The challenge confronting those seeking to understand the institutional dimensions of global environmental change and patterns of land-use and land-cover change is to find effective methods for analyzing the dynamics of socio-ecological systems. Such systems exhibit a number of characteristics that pose problems for the most commonly used statistical techniques and may require additional and innovative analytic tools. This article explores options available to researchers working in this field and recommends a strategy for achieving scientific progress. Statistical procedures developed in other fields of study are often helpful in addressing challenges arising in research into global change. Accordingly, we start with an assessment of some of the enhanced statistical techniques that are available for the study of socio-ecological systems. By themselves, however, even the most advanced statistical models cannot solve all the problems that arise in efforts to explain institutional effectiveness and patterns of land-use and land-cover change. We therefore proceed to an exploration of additional analytic techniques, including configurational comparisons and meta-analyses; case studies, counterfactuals, and narratives; and systems analysis and simulations. Our goal is to create a portfolio of complementary methods or, in other words, a tool kit for understanding complex human-environment interactions. When the results obtained through the use of two or more techniques converge, confidence in the robustness of key findings rises. Contradictory results, on the other hand, signal a need for additional analysis.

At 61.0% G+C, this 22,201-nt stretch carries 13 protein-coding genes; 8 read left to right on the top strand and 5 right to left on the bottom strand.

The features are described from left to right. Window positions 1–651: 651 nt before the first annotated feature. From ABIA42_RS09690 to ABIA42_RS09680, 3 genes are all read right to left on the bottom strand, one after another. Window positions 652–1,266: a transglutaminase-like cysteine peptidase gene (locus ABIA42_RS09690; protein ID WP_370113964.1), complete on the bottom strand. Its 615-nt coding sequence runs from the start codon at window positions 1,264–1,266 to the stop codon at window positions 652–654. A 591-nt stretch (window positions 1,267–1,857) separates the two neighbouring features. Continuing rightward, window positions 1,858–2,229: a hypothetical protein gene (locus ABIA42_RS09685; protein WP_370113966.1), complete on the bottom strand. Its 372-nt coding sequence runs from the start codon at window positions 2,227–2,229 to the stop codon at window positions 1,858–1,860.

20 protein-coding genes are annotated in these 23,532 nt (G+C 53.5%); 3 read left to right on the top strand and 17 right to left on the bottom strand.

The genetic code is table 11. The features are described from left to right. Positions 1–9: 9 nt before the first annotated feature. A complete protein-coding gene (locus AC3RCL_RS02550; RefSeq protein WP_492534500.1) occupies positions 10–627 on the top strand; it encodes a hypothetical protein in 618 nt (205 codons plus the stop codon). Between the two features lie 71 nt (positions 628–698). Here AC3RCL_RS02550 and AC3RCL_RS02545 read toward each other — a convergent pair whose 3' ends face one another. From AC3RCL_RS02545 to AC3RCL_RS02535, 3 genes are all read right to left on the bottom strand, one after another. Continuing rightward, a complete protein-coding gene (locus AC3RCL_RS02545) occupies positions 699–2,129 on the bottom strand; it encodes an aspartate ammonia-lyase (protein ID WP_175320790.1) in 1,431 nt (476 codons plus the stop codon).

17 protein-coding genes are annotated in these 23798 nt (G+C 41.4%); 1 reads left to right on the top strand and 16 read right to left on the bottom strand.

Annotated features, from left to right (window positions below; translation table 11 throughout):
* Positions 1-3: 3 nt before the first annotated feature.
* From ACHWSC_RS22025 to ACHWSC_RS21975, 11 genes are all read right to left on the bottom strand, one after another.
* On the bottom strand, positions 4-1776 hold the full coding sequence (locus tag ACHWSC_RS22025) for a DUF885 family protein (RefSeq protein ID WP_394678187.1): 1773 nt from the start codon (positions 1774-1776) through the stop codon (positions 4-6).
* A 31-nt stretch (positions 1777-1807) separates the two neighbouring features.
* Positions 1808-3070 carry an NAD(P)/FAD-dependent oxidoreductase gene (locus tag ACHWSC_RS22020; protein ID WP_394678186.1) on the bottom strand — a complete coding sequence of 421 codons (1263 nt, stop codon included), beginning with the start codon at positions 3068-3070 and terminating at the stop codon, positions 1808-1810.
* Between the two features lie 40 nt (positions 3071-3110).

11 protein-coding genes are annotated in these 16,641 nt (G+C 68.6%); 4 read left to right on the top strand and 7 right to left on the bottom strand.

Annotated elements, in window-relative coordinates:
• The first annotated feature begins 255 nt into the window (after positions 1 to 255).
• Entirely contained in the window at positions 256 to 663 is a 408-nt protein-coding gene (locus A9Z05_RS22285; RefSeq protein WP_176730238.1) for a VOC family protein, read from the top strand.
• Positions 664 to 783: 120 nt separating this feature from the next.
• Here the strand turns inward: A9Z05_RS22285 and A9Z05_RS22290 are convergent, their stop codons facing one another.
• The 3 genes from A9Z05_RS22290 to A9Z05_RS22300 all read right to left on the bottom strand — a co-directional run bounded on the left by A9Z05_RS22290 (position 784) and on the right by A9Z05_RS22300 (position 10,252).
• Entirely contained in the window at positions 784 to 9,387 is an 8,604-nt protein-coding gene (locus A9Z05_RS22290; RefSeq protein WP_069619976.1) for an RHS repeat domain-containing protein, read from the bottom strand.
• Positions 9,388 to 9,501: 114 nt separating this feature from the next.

|Number of pages||15|
|Journal||Ecology and Society|
|Publication status||Published - 2006|
- social-ecological systems
- us great-plains
- cover change
Young, O. R., Lambin, E. F., Alcock, F., Haberl, H., Karlsson, S., McConnell, W. J., Pahl-Wostl, C., Polsky, C., Ramakrishnan, P. S., Schroeder, H., Scouvart, M., & Verburg, P. H. (2006). A portfolio approach to analyzing complex human-environment interactions: institutions and land change. Ecology and Society, 11(2), . https://edepot.wur.nl/23822